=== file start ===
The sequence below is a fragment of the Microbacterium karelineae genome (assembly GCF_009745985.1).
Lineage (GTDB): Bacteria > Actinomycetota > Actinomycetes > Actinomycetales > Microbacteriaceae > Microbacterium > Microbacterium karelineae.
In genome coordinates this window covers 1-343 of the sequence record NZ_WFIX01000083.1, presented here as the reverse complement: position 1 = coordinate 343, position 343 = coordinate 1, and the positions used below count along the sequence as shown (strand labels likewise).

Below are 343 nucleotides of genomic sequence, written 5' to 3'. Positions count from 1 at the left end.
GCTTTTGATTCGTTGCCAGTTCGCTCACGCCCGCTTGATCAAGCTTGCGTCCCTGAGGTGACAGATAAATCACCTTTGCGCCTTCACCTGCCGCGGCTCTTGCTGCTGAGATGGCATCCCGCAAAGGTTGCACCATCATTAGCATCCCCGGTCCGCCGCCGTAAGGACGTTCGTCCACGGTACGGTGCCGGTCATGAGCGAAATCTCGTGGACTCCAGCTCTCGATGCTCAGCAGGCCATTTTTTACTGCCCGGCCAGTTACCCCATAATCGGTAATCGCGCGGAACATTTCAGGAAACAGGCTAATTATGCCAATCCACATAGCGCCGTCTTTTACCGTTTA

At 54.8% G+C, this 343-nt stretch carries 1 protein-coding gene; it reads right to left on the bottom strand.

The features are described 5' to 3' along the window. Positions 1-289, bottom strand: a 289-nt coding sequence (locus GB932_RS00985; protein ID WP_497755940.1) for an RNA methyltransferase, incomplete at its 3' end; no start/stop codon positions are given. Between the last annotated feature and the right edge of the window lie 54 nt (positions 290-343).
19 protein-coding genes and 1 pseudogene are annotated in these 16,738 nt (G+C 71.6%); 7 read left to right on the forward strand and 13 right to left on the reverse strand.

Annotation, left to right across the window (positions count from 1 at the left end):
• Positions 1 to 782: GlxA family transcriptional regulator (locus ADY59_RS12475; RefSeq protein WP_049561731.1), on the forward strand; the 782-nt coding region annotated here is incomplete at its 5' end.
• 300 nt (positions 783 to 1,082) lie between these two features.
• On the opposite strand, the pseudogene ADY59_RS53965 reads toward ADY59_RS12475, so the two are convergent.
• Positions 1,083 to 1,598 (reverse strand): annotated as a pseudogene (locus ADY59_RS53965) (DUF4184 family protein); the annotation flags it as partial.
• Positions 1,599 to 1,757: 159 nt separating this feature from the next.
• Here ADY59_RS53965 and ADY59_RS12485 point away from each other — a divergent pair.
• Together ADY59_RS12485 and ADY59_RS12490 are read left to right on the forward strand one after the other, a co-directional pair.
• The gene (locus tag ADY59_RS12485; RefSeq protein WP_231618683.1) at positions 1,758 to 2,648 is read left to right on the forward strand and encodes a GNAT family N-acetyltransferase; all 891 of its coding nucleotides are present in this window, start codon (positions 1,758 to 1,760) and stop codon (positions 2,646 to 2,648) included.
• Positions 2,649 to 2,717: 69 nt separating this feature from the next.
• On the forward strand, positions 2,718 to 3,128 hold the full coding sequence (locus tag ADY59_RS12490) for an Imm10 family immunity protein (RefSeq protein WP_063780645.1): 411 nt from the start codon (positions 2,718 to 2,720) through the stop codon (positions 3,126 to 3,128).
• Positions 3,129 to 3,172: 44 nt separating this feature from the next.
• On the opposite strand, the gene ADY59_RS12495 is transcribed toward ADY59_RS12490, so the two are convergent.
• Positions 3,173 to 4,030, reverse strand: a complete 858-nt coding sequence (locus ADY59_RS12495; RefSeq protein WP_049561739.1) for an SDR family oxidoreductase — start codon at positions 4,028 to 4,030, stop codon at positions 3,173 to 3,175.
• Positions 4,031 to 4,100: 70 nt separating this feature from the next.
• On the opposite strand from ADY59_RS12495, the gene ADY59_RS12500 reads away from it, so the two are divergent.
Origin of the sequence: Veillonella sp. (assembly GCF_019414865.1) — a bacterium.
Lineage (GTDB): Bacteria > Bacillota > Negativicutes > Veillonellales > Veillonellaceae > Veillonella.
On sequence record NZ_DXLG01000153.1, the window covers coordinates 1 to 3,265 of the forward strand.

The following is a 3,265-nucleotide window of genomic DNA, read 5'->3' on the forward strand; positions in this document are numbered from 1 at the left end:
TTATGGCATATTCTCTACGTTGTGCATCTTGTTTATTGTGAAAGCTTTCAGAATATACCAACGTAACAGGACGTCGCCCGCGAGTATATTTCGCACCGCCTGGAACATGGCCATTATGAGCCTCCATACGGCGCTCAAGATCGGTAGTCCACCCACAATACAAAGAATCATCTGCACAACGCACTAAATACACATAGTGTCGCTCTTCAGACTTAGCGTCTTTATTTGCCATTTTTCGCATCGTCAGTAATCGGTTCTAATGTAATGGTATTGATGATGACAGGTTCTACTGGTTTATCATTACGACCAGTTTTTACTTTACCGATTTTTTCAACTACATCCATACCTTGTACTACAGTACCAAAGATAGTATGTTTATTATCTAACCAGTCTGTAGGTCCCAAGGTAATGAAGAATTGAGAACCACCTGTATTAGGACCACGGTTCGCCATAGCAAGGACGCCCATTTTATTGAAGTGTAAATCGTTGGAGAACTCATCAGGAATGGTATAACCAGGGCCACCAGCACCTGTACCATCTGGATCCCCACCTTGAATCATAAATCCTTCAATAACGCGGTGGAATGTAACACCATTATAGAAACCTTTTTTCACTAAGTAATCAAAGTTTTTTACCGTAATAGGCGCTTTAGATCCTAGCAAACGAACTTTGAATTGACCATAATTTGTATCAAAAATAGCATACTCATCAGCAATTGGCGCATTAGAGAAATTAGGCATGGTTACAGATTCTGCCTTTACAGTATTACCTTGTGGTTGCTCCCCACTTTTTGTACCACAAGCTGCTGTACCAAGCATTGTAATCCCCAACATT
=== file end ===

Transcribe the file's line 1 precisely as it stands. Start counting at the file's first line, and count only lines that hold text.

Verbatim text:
The sequence below is a fragment of the Microbacterium karelineae genome (assembly GCF_009745985.1).